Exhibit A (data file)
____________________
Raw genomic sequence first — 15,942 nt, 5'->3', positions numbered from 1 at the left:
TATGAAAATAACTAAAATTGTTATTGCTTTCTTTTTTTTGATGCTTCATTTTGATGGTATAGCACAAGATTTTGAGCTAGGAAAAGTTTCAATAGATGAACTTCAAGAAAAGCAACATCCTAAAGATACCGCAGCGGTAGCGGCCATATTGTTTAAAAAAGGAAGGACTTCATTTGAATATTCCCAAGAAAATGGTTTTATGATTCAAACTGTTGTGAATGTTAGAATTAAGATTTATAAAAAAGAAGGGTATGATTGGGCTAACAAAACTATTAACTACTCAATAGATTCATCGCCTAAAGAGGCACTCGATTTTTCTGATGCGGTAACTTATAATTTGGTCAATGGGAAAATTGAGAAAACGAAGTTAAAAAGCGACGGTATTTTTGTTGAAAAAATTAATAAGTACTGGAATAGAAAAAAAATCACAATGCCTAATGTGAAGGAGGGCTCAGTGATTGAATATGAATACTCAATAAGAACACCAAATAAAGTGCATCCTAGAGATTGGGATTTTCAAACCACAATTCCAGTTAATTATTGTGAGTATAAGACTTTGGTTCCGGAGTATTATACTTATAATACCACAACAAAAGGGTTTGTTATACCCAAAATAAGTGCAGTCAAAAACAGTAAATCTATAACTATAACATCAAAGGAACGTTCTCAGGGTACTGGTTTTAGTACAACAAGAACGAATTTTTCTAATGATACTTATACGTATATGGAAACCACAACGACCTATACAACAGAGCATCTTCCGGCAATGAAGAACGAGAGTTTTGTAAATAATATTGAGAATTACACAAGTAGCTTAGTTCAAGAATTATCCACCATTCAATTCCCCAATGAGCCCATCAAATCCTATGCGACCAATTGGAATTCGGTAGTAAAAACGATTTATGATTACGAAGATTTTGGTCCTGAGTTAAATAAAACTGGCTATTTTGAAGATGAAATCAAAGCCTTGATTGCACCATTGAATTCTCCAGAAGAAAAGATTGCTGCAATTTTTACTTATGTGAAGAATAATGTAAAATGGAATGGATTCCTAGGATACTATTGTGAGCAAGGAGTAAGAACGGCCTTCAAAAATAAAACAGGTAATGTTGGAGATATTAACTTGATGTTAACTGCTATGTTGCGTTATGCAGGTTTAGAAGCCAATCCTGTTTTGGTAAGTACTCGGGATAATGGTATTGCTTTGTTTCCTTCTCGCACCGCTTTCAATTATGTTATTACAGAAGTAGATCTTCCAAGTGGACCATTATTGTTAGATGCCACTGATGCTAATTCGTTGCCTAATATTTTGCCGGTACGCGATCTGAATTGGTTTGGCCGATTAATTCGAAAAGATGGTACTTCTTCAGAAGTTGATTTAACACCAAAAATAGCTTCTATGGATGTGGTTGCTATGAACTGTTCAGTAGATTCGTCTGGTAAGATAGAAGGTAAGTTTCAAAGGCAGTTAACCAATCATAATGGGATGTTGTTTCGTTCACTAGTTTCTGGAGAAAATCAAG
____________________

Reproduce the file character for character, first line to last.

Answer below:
Raw genomic sequence first — 15,942 nt, 5'->3', positions numbered from 1 at the left:
TATGAAAATAACTAAAATTGTTATTGCTTTCTTTTTTTTGATGCTTCATTTTGATGGTATAGCACAAGATTTTGAGCTAGGAAAAGTTTCAATAGATGAACTTCAAGAAAAGCAACATCCTAAAGATACCGCAGCGGTAGCGGCCATATTGTTTAAAAAAGGAAGGACTTCATTTGAATATTCCCAAGAAAATGGTTTTATGATTCAAACTGTTGTGAATGTTAGAATTAAGATTTATAAAAAAGAAGGGTATGATTGGGCTAACAAAACTATTAACTACTCAATAGATTCATCGCCTAAAGAGGCACTCGATTTTTCTGATGCGGTAACTTATAATTTGGTCAATGGGAAAATTGAGAAAACGAAGTTAAAAAGCGACGGTATTTTTGTTGAAAAAATTAATAAGTACTGGAATAGAAAAAAAATCACAATGCCTAATGTGAAGGAGGGCTCAGTGATTGAATATGAATACTCAATAAGAACACCAAATAAAGTGCATCCTAGAGATTGGGATTTTCAAACCACAATTCCAGTTAATTATTGTGAGTATAAGACTTTGGTTCCGGAGTATTATACTTATAATACCACAACAAAAGGGTTTGTTATACCCAAAATAAGTGCAGTCAAAAACAGTAAATCTATAACTATAACATCAAAGGAACGTTCTCAGGGTACTGGTTTTAGTACAACAAGAACGAATTTTTCTAATGATACTTATACGTATATGGAAACCACAACGACCTATACAACAGAGCATCTTCCGGCAATGAAGAACGAGAGTTTTGTAAATAATATTGAGAATTACACAAGTAGCTTAGTTCAAGAATTATCCACCATTCAATTCCCCAATGAGCCCATCAAATCCTATGCGACCAATTGGAATTCGGTAGTAAAAACGATTTATGATTACGAAGATTTTGGTCCTGAGTTAAATAAAACTGGCTATTTTGAAGATGAAATCAAAGCCTTGATTGCACCATTGAATTCTCCAGAAGAAAAGATTGCTGCAATTTTTACTTATGTGAAGAATAATGTAAAATGGAATGGATTCCTAGGATACTATTGTGAGCAAGGAGTAAGAACGGCCTTCAAAAATAAAACAGGTAATGTTGGAGATATTAACTTGATGTTAACTGCTATGTTGCGTTATGCAGGTTTAGAAGCCAATCCTGTTTTGGTAAGTACTCGGGATAATGGTATTGCTTTGTTTCCTTCTCGCACCGCTTTCAATTATGTTATTACAGAAGTAGATCTTCCAAGTGGACCATTATTGTTAGATGCCACTGATGCTAATTCGTTGCCTAATATTTTGCCGGTACGCGATCTGAATTGGTTTGGCCGATTAATTCGAAAAGATGGTACTTCTTCAGAAGTTGATTTAACACCAAAAATAGCTTCTATGGATGTGGTTGCTATGAACTGTTCAGTAGATTCGTCTGGTAAGATAGAAGGTAAGTTTCAAAGGCAGTTAACCAATCATAATGGGATGTTGTTTCGTTCACTAGTTTCTGGAGAAAATCAAG